Generate stock images & more with AI.

👓 Babashka Conf 2023 - YouTube [clojure, talk]

👓 Clojure Guides: Building Projects: tools.build and the Clojure CLI [clojure, learning]
By Sean Corfield: The whole thing is over 3,000 words now, with a lot of code examples. I’ve tried to distill everything I’ve learned about tools.build into a single document that covers various scenarios that go beyond what is in the official tools.build guide.

👓 Mutex without lock, Queue without push: cancel safety in lilos - Cliffle [rust, async]
An interesting discussion of the concept of "cancel safety", i.e. Future operations that can be cancelled without any ill effects, such as data loss, corrupt data etc. It defines levels of cancel safety and gives two examples of rewriting functions in lilos, the tiny async OS for microcontrollers, to be strictly cancel safe.

👓 gnl/playback: #>(tag'n'trace any Clojure(-Script) form to tap> and Portal with automatic last-input function replay on... [clojure, tool, troubleshooting] - The "love child of debux and Portal" gives you 2.5 reader macros to easily trace your code, i.e. watch data flowing through using Portal, as a replacement for println statements. Moreover, you can refer easily to data currently selected in Portal (e.g. to feed them to expressions), and Playback stores the last input to traced functions and re-runs them with it, when they are re-evaluated. So you change and eval your fn, and see the data flow update in Portal, for instant feedback.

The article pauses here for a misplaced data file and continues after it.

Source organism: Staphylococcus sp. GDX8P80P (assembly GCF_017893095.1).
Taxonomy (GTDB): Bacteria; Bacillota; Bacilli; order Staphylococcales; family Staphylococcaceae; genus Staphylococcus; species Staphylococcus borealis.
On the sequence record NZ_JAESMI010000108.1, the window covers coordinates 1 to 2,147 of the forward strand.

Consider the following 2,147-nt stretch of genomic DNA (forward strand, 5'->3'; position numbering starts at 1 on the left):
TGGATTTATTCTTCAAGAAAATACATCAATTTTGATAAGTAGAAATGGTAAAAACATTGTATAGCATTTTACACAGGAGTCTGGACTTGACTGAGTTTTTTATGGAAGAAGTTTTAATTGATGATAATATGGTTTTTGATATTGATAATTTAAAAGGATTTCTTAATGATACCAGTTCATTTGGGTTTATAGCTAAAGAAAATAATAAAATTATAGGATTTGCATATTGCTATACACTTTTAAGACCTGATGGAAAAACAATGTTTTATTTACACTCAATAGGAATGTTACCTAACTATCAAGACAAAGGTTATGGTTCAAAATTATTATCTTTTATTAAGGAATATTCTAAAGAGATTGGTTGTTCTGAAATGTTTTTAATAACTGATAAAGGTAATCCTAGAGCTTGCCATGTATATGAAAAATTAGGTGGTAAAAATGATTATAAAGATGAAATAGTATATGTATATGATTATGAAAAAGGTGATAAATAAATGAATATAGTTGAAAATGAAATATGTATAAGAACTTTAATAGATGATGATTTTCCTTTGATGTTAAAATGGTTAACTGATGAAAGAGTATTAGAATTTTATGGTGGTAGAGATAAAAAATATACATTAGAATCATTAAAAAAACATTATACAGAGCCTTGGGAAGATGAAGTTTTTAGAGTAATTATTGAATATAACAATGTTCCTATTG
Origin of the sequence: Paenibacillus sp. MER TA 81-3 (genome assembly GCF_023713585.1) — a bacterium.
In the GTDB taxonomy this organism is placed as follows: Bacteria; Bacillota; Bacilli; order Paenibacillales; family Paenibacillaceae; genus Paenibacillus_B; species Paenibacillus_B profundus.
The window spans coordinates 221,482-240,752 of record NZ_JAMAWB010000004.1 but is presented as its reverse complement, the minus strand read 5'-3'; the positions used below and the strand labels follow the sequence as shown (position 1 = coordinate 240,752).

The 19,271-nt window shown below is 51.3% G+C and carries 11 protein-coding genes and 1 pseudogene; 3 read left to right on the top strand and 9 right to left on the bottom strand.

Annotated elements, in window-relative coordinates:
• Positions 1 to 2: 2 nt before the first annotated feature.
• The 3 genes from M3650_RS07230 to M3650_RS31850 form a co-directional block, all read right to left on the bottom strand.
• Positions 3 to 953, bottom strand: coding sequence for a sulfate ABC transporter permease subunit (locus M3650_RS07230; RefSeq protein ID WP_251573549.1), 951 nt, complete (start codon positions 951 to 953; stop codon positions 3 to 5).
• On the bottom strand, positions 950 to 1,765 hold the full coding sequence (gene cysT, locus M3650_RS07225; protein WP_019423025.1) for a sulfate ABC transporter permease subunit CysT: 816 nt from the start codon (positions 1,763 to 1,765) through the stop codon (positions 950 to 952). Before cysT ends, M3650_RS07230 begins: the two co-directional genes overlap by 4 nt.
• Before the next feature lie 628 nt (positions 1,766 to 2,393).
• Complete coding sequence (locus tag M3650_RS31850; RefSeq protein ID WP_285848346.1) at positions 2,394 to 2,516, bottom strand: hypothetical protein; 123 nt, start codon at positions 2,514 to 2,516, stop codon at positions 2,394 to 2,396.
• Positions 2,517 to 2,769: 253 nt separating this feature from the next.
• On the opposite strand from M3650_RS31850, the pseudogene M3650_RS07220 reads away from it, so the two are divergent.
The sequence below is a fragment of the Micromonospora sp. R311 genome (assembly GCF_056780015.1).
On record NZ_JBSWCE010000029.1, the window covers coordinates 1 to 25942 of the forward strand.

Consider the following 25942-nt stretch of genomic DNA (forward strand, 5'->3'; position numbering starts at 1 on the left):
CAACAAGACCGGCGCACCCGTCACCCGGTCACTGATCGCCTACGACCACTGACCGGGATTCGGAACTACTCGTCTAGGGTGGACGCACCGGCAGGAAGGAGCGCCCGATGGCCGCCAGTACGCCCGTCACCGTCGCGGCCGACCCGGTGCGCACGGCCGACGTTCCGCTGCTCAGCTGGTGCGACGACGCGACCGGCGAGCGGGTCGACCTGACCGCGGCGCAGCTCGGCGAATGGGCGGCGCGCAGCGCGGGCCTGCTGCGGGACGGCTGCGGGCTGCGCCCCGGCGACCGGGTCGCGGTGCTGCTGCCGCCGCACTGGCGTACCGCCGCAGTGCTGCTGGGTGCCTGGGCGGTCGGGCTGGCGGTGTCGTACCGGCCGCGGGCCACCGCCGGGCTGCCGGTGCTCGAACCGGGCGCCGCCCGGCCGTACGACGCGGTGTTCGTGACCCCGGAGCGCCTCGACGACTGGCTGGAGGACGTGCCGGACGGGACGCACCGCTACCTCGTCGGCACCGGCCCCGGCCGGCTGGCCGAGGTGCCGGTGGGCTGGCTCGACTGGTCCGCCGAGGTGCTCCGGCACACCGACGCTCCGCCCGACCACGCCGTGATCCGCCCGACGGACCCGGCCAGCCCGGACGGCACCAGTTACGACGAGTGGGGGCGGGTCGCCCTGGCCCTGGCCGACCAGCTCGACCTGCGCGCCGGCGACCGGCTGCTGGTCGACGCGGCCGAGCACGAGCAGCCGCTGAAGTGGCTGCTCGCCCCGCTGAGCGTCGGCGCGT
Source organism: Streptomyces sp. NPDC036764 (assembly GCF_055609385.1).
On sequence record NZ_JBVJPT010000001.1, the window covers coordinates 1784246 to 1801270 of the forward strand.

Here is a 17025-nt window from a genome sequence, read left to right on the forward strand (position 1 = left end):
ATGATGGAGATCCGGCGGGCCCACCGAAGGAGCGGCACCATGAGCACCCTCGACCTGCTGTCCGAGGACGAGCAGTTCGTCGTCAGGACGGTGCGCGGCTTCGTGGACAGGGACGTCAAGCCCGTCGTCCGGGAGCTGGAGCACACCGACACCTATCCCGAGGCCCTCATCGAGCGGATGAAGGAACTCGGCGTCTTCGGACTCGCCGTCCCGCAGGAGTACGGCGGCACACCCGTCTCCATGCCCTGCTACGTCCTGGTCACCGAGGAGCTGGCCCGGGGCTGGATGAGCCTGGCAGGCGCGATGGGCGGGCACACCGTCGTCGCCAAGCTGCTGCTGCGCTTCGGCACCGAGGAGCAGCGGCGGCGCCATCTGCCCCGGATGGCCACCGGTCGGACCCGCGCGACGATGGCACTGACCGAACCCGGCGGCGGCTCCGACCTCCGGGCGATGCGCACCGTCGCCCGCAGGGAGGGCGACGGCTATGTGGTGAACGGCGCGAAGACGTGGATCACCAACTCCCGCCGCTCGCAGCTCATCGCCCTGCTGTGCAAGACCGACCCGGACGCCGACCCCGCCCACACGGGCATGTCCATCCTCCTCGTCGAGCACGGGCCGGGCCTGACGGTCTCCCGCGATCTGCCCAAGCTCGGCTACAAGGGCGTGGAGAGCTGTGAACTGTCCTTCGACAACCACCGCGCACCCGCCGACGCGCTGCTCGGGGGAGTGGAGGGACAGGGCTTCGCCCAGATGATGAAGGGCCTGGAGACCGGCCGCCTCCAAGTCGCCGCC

👓 soulspace-org/overarch: Overarch provides architecture descriptions as data based on the C4 model, opening multiple use... [clojure, tool, documentation]
If you want to document your architecture with the C4 model, you might do it using EDN rather than non-composable text files.

👓 How to Hire Clojure Developers [clojure, HR]
Some good tips for what to check when hiring a Clojure dev.

👓 JUXT Blog: Day-to-Day Event Driven Architecture [architecture]
The first post in a longer series about Event Driven Architectures (event sourcing, etc.). Only two parts so far, focusing on an overivew. Might be a good reference in the future.

👓 quoll/tiara: A small data structure library [clojure, library]